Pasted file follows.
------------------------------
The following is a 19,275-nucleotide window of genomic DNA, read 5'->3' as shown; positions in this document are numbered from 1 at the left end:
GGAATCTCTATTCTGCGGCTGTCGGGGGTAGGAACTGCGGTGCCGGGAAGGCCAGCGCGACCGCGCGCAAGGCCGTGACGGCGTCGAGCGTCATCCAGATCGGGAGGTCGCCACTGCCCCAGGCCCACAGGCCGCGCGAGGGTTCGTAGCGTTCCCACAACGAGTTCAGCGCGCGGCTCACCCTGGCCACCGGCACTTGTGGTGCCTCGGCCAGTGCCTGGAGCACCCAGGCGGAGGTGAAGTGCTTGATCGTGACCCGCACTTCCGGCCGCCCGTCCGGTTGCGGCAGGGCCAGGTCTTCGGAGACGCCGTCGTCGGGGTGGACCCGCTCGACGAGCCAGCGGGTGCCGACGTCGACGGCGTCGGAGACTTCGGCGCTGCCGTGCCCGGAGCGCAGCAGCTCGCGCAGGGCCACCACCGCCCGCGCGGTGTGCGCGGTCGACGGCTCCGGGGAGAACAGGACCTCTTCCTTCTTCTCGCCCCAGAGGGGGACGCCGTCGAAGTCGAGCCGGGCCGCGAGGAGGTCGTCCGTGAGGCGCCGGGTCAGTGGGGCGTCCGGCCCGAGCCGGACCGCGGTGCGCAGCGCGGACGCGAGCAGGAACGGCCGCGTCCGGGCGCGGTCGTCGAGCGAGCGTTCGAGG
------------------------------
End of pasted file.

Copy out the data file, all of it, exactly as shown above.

The following is a 19,275-nucleotide window of genomic DNA, read 5'->3' as shown; positions in this document are numbered from 1 at the left end:
GGAATCTCTATTCTGCGGCTGTCGGGGGTAGGAACTGCGGTGCCGGGAAGGCCAGCGCGACCGCGCGCAAGGCCGTGACGGCGTCGAGCGTCATCCAGATCGGGAGGTCGCCACTGCCCCAGGCCCACAGGCCGCGCGAGGGTTCGTAGCGTTCCCACAACGAGTTCAGCGCGCGGCTCACCCTGGCCACCGGCACTTGTGGTGCCTCGGCCAGTGCCTGGAGCACCCAGGCGGAGGTGAAGTGCTTGATCGTGACCCGCACTTCCGGCCGCCCGTCCGGTTGCGGCAGGGCCAGGTCTTCGGAGACGCCGTCGTCGGGGTGGACCCGCTCGACGAGCCAGCGGGTGCCGACGTCGACGGCGTCGGAGACTTCGGCGCTGCCGTGCCCGGAGCGCAGCAGCTCGCGCAGGGCCACCACCGCCCGCGCGGTGTGCGCGGTCGACGGCTCCGGGGAGAACAGGACCTCTTCCTTCTTCTCGCCCCAGAGGGGGACGCCGTCGAAGTCGAGCCGGGCCGCGAGGAGGTCGTCCGTGAGGCGCCGGGTCAGTGGGGCGTCCGGCCCGAGCCGGACCGCGGTGCGCAGCGCGGACGCGAGCAGGAACGGCCGCGTCCGGGCGCGGTCGTCGAGCGAGCGTTCGAGG